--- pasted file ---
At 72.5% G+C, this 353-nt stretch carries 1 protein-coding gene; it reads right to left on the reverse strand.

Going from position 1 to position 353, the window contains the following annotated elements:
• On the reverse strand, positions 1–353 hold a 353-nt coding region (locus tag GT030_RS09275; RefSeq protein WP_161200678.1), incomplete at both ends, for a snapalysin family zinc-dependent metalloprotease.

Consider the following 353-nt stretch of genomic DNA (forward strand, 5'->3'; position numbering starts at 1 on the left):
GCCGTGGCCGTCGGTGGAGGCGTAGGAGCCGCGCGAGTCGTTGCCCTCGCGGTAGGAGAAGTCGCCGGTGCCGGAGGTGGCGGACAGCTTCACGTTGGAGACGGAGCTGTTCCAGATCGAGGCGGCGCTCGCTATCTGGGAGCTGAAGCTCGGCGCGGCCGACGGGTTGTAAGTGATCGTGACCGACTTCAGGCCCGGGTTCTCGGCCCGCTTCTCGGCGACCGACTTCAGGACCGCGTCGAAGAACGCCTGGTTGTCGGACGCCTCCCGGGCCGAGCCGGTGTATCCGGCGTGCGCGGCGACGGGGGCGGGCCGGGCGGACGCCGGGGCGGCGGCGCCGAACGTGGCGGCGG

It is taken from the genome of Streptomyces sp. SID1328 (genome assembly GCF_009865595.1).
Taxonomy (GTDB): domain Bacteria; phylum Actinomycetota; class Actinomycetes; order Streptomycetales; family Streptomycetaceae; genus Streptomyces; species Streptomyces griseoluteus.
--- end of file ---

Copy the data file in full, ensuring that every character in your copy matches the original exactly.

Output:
At 72.5% G+C, this 353-nt stretch carries 1 protein-coding gene; it reads right to left on the reverse strand.

Going from position 1 to position 353, the window contains the following annotated elements:
• On the reverse strand, positions 1–353 hold a 353-nt coding region (locus tag GT030_RS09275; RefSeq protein WP_161200678.1), incomplete at both ends, for a snapalysin family zinc-dependent metalloprotease.

Consider the following 353-nt stretch of genomic DNA (forward strand, 5'->3'; position numbering starts at 1 on the left):
GCCGTGGCCGTCGGTGGAGGCGTAGGAGCCGCGCGAGTCGTTGCCCTCGCGGTAGGAGAAGTCGCCGGTGCCGGAGGTGGCGGACAGCTTCACGTTGGAGACGGAGCTGTTCCAGATCGAGGCGGCGCTCGCTATCTGGGAGCTGAAGCTCGGCGCGGCCGACGGGTTGTAAGTGATCGTGACCGACTTCAGGCCCGGGTTCTCGGCCCGCTTCTCGGCGACCGACTTCAGGACCGCGTCGAAGAACGCCTGGTTGTCGGACGCCTCCCGGGCCGAGCCGGTGTATCCGGCGTGCGCGGCGACGGGGGCGGGCCGGGCGGACGCCGGGGCGGCGGCGCCGAACGTGGCGGCGG

It is taken from the genome of Streptomyces sp. SID1328 (genome assembly GCF_009865595.1).
Taxonomy (GTDB): domain Bacteria; phylum Actinomycetota; class Actinomycetes; order Streptomycetales; family Streptomycetaceae; genus Streptomyces; species Streptomyces griseoluteus.